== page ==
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Crimes Against Humanity: Nazis on Trial
"What makes this inquest significant is that those prisoners represent sinister influence that will lurk in the world long after their bodies have returned to dust. they are living symbols of racial hatreds, of terrorism and violence, and of the arrogance and cruelty of power."
Supreme Court Justice Robert H. Jackson, U.S. Chief Counsel, Nuremberg, 1945

On November 1, 1943, Churchill, Roosevelt, and Stalin signed the Moscow Declaration warning the "Hitlerite Huns" that they will be held accountable for their crimes and pursued to "the uttermost ends of the earth." On August 8, 1945, after the unconditional surrender of Nazi Germany, the four Allied Powers signed the London Agreement creating the International Military Tribunal for the trial of the major Nazi war criminals and the leading Nazi organizations. This Nuremberg Trial served as the model for subsequent proceedings against thousands of less prominent Nazi war criminals.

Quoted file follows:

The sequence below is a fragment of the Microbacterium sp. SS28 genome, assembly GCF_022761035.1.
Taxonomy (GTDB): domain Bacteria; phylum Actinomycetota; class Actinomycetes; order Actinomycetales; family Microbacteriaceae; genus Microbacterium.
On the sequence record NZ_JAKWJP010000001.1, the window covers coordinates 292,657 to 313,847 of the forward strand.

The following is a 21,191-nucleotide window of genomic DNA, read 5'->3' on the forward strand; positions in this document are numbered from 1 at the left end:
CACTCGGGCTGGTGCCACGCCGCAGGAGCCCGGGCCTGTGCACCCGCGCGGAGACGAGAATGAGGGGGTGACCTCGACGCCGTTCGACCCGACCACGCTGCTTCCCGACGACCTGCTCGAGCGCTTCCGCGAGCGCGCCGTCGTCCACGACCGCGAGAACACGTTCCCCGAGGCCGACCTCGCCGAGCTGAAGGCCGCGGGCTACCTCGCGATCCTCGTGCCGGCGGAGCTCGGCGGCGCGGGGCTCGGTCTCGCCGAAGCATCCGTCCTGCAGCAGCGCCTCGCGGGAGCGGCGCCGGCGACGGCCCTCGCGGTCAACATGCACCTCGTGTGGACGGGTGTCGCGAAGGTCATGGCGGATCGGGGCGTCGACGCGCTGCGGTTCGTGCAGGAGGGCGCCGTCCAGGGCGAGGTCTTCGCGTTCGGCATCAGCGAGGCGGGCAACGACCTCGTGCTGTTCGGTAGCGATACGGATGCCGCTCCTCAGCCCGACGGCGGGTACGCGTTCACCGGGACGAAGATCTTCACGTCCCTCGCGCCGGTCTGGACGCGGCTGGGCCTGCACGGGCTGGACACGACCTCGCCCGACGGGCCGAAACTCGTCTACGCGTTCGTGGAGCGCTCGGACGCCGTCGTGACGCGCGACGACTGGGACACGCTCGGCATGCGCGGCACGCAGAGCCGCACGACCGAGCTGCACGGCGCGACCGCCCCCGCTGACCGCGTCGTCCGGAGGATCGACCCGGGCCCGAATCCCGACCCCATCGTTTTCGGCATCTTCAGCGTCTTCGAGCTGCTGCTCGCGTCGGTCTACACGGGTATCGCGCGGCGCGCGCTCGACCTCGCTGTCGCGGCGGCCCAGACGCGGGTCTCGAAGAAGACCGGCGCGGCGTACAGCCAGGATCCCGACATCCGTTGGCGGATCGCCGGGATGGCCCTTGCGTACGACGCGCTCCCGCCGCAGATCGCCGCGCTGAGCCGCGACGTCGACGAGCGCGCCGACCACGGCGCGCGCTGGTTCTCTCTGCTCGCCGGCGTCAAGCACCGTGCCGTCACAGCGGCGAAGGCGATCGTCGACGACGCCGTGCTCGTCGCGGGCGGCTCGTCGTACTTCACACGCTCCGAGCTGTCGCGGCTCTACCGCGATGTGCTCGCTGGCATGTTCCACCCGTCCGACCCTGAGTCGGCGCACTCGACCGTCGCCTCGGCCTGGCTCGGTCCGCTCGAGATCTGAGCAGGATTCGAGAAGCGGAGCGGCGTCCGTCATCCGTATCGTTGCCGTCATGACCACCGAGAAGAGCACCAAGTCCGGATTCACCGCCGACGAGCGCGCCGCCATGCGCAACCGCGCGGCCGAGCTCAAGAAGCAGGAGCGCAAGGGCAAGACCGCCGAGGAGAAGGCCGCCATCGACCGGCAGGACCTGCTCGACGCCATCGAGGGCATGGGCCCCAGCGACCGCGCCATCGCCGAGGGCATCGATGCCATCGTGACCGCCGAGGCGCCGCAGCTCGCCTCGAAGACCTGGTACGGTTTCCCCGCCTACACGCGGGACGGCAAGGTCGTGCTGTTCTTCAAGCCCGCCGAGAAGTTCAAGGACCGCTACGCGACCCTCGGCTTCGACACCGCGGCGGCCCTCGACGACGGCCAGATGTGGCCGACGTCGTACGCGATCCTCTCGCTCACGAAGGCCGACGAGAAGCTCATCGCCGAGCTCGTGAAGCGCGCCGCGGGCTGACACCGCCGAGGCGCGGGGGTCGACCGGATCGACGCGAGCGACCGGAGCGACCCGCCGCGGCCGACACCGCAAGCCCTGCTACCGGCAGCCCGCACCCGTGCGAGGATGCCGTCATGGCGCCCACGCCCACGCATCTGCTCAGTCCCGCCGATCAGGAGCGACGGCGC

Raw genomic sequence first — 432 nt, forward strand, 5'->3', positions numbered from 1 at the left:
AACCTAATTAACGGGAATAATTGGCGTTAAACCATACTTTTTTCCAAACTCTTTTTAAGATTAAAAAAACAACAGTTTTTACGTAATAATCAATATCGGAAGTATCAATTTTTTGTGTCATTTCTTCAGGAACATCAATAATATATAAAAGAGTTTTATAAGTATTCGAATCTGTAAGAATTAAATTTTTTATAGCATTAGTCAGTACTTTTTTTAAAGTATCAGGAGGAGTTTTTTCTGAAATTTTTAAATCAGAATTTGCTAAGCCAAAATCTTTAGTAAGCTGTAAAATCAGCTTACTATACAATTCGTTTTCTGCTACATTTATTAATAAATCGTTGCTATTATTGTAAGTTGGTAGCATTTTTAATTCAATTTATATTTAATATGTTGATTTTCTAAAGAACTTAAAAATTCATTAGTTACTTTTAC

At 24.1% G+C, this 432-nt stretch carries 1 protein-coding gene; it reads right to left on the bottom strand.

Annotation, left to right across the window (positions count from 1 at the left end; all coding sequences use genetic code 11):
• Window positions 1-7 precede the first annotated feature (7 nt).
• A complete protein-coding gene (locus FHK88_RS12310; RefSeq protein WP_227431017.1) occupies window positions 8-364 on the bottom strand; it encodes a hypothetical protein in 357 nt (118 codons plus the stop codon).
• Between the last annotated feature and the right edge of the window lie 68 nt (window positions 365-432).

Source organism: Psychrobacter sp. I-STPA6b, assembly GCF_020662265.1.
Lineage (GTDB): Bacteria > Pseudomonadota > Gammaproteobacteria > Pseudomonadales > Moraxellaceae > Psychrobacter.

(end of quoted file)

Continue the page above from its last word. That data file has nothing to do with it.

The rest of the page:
Despite the efforts of Simon Wiesenthal and others, decades would pass before the world's attention would again focus on bringing Nazi criminals to justice.

The defendants at Nuremberg, 1946. CL.NARA

German Armed Forces Chief of Staff, Wilhelm Keitel, under interrogation at Nuremberg, 1946. CL:SWC

Herman Goering in conversation with prison psychologist, Dr. G.M. Gilbert, 1946. CL:NARA

Tens of thousands of Nazi war criminals escaped any form of justice. Many found refuge in the West. Altogether the three Western Allies convicted more than 5,000 Nazis, sentencing over 800 to death, and executing almost 500. Although no accurate figures are available, the Soviets probably convicted even more Nazi criminals.

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